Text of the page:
Potassium permanganate is an oxidizing salt compound historically used to disinfect drinking water. When poured into water, potassium permanganate reacts with all organic matter it comes into contact with including parasites. It is effective in killing mosquitoes in stagnant bodies of water. And, if used in small enough amounts, it can even be used safely around pond fish. But be careful when handling it. Potassium permanganate is a powerful oxidizer and it will stain anything it touches--including your skin--a dark brown color.
Calculate the amount of potassium permanganate needed. For large bodies of water, multiply the surface area of the body of water by its depth or average depth. This will give you its acre-footage. To kill mosquitoes, you will need 5.4 pounds of potassium permanganate per acre foot. For small ponds or containers of water multiply surface area by depth. Then multiply that number by 7.5 and divide by 1,000. The result equals the number teaspoons of potassium permanganate you need to add to the water to kill mosquitoes.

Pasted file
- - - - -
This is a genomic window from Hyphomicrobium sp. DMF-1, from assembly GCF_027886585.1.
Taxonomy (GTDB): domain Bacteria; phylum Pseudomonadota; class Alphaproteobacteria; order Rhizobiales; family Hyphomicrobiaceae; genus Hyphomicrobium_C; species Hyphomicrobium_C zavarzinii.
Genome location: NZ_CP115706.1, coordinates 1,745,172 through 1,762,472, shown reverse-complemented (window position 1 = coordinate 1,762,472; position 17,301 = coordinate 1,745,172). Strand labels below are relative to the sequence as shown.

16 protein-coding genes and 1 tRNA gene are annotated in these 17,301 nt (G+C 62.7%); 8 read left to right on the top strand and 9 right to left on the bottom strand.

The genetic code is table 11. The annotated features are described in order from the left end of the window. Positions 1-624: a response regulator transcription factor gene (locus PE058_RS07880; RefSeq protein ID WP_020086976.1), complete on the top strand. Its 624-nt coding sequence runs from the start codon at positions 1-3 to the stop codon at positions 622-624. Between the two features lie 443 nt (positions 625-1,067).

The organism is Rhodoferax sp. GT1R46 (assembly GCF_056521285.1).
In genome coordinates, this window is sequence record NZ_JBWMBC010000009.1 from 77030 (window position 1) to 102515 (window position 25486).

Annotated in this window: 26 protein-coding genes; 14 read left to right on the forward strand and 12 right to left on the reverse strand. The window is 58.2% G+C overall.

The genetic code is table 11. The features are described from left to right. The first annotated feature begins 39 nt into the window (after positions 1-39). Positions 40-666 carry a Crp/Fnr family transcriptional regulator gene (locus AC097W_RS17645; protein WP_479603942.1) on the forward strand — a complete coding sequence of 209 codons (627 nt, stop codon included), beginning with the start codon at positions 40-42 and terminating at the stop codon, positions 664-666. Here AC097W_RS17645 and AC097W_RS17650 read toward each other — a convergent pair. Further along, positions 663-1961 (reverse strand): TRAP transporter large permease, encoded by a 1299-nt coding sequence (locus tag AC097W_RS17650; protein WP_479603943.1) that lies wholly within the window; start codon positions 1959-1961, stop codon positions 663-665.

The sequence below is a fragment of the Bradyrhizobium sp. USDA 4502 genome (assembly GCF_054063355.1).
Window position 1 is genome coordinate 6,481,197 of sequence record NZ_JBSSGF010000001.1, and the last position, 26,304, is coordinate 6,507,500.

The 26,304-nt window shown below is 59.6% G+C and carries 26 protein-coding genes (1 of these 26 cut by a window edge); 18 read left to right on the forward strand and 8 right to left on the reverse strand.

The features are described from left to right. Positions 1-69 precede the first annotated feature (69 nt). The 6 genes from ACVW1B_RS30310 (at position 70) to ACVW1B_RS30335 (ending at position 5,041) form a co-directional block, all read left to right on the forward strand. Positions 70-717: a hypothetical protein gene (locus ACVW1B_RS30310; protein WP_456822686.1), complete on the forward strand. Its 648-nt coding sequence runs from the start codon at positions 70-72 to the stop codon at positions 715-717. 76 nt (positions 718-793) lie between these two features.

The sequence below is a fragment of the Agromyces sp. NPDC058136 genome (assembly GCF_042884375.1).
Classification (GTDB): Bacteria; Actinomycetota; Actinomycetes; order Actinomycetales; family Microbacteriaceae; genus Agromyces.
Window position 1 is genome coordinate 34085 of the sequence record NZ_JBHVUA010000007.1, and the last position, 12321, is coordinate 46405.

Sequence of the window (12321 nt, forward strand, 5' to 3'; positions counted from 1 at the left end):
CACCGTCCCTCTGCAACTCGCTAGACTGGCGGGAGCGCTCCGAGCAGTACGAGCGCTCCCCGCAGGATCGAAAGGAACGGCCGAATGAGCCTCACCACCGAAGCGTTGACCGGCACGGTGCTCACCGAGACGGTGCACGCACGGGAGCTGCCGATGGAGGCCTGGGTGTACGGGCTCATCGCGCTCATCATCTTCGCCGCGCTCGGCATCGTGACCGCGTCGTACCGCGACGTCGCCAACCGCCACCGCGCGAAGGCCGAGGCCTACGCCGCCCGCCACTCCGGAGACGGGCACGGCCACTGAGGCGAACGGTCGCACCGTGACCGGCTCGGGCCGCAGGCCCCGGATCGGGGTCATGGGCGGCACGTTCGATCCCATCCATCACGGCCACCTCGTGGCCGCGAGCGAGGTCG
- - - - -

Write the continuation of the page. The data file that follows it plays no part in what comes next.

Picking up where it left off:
Measure the required amount of potassium permanganate into a large container. Then mix it with at least twice the amount of water by volume.
Spread potassium permanganate evenly over the surface of the water. If the amount of potassium permanganate is so large that it must be split into separate containers, be sure to spread each portion evenly over the surface of the water. In bodies of water that are larger than one acre, the best way to apply the chemical is to put the full amount into a large container attached to a submersible pump. Place the container in a motorized boat, submerge the pump the water and drive the boat over the entire surface water to evenly distribute the compound.